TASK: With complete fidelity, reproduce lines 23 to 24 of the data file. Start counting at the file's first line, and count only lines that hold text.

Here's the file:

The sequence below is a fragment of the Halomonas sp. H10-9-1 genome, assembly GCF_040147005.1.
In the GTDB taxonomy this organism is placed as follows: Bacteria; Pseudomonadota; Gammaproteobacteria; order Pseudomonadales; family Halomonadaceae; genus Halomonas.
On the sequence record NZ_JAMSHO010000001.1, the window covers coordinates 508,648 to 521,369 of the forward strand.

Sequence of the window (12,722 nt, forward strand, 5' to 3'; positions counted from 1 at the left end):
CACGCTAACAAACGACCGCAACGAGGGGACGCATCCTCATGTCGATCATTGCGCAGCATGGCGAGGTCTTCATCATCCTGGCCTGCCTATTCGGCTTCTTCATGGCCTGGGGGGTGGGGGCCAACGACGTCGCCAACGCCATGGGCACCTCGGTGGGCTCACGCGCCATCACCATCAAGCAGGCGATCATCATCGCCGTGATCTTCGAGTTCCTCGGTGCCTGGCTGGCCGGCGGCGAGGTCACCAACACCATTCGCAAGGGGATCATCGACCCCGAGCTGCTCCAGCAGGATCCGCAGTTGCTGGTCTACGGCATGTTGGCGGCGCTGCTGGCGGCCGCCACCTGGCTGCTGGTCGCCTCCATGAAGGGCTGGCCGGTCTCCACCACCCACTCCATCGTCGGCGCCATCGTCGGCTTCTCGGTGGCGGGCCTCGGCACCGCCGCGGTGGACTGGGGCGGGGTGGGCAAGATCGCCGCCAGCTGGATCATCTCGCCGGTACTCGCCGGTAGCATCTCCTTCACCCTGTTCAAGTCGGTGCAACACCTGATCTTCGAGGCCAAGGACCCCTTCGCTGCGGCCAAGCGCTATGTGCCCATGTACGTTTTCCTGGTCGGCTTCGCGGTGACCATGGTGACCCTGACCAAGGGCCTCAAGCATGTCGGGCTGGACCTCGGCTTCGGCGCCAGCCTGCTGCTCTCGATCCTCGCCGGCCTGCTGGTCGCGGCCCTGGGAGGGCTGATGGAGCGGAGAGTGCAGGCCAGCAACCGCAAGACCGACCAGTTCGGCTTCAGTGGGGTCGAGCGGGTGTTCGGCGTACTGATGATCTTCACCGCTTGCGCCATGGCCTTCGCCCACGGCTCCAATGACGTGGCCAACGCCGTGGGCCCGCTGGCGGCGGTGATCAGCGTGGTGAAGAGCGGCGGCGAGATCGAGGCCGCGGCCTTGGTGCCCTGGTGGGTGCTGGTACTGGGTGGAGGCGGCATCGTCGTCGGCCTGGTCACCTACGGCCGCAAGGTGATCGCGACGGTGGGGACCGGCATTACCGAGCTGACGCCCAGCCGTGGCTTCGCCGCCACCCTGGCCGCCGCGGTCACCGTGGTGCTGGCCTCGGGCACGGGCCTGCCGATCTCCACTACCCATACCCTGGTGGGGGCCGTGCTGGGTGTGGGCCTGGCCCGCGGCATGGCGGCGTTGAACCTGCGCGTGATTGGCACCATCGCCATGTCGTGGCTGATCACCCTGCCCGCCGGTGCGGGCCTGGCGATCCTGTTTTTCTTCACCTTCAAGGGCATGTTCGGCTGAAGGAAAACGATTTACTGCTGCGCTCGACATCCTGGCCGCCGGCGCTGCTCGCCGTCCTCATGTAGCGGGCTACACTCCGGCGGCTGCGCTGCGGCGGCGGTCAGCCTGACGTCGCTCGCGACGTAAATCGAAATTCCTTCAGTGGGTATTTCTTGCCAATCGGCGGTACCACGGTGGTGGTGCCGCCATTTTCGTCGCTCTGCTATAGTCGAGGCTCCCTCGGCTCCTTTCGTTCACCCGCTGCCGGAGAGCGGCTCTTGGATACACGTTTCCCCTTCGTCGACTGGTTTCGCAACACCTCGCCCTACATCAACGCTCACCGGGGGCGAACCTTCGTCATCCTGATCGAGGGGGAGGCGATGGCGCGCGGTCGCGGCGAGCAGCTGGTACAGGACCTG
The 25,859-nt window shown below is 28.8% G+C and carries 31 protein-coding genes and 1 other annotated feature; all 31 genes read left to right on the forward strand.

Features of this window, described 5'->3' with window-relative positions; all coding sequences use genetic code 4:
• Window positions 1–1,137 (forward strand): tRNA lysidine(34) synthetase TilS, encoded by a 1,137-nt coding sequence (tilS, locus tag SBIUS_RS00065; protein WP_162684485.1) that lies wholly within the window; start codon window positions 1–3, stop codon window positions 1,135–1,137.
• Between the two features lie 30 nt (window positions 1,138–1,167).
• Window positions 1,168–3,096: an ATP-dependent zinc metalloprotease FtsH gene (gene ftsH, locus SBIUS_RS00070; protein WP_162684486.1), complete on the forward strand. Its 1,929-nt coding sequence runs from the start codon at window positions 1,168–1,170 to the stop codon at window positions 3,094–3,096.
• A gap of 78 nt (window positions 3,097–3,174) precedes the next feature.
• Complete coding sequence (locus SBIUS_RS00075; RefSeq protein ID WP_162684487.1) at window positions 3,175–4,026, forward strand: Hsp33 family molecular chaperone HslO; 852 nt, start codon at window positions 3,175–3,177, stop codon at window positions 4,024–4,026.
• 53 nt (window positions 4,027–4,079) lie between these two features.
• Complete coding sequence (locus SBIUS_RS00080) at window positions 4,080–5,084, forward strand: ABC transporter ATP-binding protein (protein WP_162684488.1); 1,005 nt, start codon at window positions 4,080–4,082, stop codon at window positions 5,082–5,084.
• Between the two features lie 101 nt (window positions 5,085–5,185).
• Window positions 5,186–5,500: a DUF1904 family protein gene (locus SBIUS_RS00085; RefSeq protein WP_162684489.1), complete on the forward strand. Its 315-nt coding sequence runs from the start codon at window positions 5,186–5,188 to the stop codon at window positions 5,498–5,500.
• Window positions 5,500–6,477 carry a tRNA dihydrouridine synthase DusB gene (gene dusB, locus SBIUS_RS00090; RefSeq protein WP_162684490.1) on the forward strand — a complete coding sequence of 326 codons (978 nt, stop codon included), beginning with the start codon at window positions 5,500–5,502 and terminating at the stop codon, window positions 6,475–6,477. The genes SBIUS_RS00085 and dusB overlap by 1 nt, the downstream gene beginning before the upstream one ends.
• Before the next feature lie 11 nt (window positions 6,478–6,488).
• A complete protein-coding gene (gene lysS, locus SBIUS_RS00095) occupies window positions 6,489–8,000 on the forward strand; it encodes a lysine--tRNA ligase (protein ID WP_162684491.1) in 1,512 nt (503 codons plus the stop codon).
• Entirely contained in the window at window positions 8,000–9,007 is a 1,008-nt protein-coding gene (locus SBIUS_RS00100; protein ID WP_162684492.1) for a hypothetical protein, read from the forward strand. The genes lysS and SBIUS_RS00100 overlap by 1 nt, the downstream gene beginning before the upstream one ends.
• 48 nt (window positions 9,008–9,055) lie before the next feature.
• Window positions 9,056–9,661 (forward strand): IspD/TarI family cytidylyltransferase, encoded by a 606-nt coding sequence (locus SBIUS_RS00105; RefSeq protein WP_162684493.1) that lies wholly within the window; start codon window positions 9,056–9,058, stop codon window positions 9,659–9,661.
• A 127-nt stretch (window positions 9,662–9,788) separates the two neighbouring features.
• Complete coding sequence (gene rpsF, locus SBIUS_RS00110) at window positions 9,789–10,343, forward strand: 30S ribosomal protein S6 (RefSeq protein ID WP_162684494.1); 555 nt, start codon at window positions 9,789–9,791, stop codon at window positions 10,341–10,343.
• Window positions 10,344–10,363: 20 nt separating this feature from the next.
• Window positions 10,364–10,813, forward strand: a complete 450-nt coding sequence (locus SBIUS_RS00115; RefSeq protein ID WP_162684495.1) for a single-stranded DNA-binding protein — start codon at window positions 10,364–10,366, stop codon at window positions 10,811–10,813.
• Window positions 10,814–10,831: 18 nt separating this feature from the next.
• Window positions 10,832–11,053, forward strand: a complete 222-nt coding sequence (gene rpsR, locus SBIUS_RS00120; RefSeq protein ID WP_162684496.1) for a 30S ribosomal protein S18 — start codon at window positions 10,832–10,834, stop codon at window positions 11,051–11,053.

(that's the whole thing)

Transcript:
• A 127-nt stretch (window positions 9,662–9,788) separates the two neighbouring features.
• Complete coding sequence (gene rpsF, locus SBIUS_RS00110) at window positions 9,789–10,343, forward strand: 30S ribosomal protein S6 (RefSeq protein ID WP_162684494.1); 555 nt, start codon at window positions 9,789–9,791, stop codon at window positions 10,341–10,343.